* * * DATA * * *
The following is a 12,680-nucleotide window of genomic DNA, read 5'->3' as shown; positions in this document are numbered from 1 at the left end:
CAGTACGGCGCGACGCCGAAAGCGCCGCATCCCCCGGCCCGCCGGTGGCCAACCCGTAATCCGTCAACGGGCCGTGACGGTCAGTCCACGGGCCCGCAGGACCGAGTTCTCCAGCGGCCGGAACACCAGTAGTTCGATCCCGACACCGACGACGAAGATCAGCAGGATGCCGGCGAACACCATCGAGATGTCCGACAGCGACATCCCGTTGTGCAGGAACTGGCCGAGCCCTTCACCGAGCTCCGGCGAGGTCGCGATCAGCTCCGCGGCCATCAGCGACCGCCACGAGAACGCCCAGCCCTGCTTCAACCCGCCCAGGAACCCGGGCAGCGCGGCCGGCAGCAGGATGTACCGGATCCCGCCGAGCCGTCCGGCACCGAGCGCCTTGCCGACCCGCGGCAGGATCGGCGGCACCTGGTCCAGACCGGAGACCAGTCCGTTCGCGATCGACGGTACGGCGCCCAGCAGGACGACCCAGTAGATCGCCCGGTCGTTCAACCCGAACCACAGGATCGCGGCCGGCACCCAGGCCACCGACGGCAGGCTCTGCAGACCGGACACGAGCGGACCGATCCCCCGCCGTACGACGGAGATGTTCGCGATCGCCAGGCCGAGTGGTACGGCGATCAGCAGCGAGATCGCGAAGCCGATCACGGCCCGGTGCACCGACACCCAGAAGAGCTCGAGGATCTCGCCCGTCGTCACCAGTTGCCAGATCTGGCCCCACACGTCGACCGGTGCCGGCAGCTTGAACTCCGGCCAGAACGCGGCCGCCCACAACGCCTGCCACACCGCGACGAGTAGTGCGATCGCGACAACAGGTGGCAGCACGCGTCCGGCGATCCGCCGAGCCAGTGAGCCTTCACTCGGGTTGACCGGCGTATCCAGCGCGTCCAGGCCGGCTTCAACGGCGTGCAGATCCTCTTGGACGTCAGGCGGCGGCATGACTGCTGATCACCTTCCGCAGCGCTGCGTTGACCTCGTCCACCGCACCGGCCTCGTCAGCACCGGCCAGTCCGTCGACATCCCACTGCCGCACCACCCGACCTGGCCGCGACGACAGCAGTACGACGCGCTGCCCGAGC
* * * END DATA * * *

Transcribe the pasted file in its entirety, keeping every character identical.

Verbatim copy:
The following is a 12,680-nucleotide window of genomic DNA, read 5'->3' as shown; positions in this document are numbered from 1 at the left end:
CAGTACGGCGCGACGCCGAAAGCGCCGCATCCCCCGGCCCGCCGGTGGCCAACCCGTAATCCGTCAACGGGCCGTGACGGTCAGTCCACGGGCCCGCAGGACCGAGTTCTCCAGCGGCCGGAACACCAGTAGTTCGATCCCGACACCGACGACGAAGATCAGCAGGATGCCGGCGAACACCATCGAGATGTCCGACAGCGACATCCCGTTGTGCAGGAACTGGCCGAGCCCTTCACCGAGCTCCGGCGAGGTCGCGATCAGCTCCGCGGCCATCAGCGACCGCCACGAGAACGCCCAGCCCTGCTTCAACCCGCCCAGGAACCCGGGCAGCGCGGCCGGCAGCAGGATGTACCGGATCCCGCCGAGCCGTCCGGCACCGAGCGCCTTGCCGACCCGCGGCAGGATCGGCGGCACCTGGTCCAGACCGGAGACCAGTCCGTTCGCGATCGACGGTACGGCGCCCAGCAGGACGACCCAGTAGATCGCCCGGTCGTTCAACCCGAACCACAGGATCGCGGCCGGCACCCAGGCCACCGACGGCAGGCTCTGCAGACCGGACACGAGCGGACCGATCCCCCGCCGTACGACGGAGATGTTCGCGATCGCCAGGCCGAGTGGTACGGCGATCAGCAGCGAGATCGCGAAGCCGATCACGGCCCGGTGCACCGACACCCAGAAGAGCTCGAGGATCTCGCCCGTCGTCACCAGTTGCCAGATCTGGCCCCACACGTCGACCGGTGCCGGCAGCTTGAACTCCGGCCAGAACGCGGCCGCCCACAACGCCTGCCACACCGCGACGAGTAGTGCGATCGCGACAACAGGTGGCAGCACGCGTCCGGCGATCCGCCGAGCCAGTGAGCCTTCACTCGGGTTGACCGGCGTATCCAGCGCGTCCAGGCCGGCTTCAACGGCGTGCAGATCCTCTTGGACGTCAGGCGGCGGCATGACTGCTGATCACCTTCCGCAGCGCTGCGTTGACCTCGTCCACCGCACCGGCCTCGTCAGCACCGGCCAGTCCGTCGACATCCCACTGCCGCACCACCCGACCTGGCCGCGACGACAGCAGTACGACGCGCTGCCCGAGC